Multiple randomized trials over the last three decades have validated the use of systemic therapy to prolong survival for patients with stage III colon cancer. The current standard for adjuvant therapy in patients with stage III colon cancer that has been surgically resected is FOLFOX (5-fluorouracil, leucovorin, and oxaliplatin).
Recent phase III trials that evaluated newer, targeted agents in patients with metastatic colorectal cancer demonstrated the clinical benefit of two combinations: bevacizumab, a recombinant humanized monoclonal antibody directed against the vascular endothelial growth factor (VEGF) preventing the growth and maintenance of tumor blood vessels, with chemotherapy; and cetuximab, a recombinant, chimeric monoclonal antibody directed against the epidermal growth factor receptor (EGFR) with antineoplastic activity, with chemotherapy. These combinations are now being evaluated in three large, phase III randomized trials in patients who have undergone complete surgical resection of their colon cancer.
National Surgical Adjuvant Breast and Bowel Project Study
The National Surgical Adjuvant Breast and Bowel Project conducted a large, randomized phase III trial, NSABP C-08, in patients with stage II or III colon cancer to evaluate the clinical benefit of adding bevacizumab to FOLFOX adjuvant chemotherapy along with an additional 6 months of bevacizumab alone. This study opened approximately 6 months after FDA approval of bevacizumab in combination with 5-fluorouracil-based chemotherapy for the treatment of metastatic colorectal cancer. The study enrolled over 2,700 patients between September 2004 and October 2006 and results are pending.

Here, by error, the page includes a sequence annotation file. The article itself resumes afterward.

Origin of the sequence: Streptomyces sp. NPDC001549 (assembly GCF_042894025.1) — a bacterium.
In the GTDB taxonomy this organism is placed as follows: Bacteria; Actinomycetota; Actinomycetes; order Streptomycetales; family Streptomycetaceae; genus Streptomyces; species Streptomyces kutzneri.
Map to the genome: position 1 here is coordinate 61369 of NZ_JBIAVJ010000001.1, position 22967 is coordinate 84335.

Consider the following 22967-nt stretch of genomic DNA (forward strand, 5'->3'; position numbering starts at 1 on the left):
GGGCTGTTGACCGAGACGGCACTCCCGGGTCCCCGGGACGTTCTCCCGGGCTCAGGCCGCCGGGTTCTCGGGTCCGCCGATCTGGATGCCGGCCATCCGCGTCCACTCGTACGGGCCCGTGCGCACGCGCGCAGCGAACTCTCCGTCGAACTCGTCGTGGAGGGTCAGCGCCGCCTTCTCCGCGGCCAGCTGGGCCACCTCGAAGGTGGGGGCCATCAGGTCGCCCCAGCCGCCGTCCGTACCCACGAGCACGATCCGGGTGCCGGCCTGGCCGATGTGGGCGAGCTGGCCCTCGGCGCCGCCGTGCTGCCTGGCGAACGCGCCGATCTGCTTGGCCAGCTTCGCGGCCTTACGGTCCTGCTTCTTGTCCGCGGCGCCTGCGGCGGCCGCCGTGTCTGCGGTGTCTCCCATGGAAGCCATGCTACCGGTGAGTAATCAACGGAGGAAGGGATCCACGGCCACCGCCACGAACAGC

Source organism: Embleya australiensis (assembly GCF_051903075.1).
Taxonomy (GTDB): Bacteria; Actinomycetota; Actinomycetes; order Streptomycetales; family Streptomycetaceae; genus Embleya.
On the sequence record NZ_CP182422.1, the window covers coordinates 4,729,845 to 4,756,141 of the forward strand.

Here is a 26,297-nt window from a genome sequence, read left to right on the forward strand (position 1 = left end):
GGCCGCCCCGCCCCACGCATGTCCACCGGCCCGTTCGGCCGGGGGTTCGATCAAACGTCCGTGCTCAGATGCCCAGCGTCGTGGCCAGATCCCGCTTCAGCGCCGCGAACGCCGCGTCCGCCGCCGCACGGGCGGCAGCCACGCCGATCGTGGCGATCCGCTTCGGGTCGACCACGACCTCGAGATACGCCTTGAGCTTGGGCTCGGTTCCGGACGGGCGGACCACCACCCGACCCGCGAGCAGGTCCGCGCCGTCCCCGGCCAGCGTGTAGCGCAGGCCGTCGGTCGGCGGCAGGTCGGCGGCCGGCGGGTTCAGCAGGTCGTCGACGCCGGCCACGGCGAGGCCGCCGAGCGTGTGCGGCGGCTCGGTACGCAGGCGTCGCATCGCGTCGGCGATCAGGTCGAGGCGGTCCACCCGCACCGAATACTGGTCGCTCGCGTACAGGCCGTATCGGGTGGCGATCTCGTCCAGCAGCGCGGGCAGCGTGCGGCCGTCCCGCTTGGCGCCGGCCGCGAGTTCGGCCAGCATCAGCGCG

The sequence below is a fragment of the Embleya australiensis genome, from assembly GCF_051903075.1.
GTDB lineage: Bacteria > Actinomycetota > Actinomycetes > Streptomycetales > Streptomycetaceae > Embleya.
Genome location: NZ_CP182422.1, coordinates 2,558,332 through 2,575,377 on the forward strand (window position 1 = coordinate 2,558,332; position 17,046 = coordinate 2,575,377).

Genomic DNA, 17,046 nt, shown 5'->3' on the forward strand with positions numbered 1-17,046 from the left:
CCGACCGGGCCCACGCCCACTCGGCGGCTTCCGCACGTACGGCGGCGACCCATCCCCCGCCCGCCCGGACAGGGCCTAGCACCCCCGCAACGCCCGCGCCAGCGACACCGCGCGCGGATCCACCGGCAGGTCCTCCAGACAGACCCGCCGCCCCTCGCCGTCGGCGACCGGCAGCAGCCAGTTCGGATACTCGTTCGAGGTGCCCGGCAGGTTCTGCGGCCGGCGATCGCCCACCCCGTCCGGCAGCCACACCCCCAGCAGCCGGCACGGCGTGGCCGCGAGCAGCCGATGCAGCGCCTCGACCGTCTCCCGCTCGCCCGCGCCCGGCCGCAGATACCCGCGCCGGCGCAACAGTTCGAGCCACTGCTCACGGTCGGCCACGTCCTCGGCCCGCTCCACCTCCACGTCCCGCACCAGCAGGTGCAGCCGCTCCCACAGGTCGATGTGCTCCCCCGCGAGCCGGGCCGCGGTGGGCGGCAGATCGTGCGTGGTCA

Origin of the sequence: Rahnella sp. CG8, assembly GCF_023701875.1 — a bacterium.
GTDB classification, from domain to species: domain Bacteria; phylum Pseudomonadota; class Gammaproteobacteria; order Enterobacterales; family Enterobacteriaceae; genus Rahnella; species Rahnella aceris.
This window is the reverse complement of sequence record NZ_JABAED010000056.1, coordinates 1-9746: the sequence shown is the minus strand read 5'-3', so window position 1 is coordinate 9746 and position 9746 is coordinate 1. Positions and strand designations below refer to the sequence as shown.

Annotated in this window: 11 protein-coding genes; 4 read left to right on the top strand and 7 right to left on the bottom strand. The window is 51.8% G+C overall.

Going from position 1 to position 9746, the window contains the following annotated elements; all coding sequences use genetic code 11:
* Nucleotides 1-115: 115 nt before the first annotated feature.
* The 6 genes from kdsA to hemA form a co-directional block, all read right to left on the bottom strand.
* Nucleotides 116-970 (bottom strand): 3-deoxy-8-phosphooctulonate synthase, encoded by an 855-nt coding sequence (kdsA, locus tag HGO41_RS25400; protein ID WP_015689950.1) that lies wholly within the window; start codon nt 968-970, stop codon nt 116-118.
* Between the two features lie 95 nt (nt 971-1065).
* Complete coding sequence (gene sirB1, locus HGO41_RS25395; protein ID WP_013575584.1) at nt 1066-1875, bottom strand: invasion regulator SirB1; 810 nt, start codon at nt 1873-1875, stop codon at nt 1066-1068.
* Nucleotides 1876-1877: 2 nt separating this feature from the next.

North Central Cancer Treatment Group Study
The North Central Cancer Treatment Group is leading a large, randomized, intergroup phase III trial, N0147, in patients with stage III colon cancer to evaluate the clinical benefit of adding cetuximab to FOLFOX adjuvant chemotherapy. This study on the clinical benefit of cetuximab was also activated within approximately 6 months of the FDA approval of cetuximab as single-agent therapy to treat patients with advanced colorectal cancer that has spread to other parts of the body. Since September 2004, the N0147 study has enrolled 1,819 patients out of a total accrual target of approximately 2,300 patients. The study is projected to close to accrual in the first half of 2008.
Eastern Cooperative Oncology Group
The role of adjuvant therapy in patients with stage II colon cancer (cancer that extends through the wall of the colon but not to the lymph nodes or other organs) is controversial. ECOG is leading a large, intergroup phase III trial, E5202, for patients with stage II colon cancer in which specific biological features (tumor markers) believed to predict tumor recurrence will be used to define a “high-risk” group of patients with stage II colon cancer. Tumors from patients will be assessed for microsatellite stability (MSS) and loss of heterozygosity (LOH) at chromosome 18q. Patients with disease that is at “high-risk” for recurrence based on MSS status and LOH at chromosome 18q are randomized to standard chemotherapy (FOLFOX) or to standard chemotherapy in combination with bevacizumab. Patients with disease that is considered at “low-risk” of recurrence are assigned to observation only.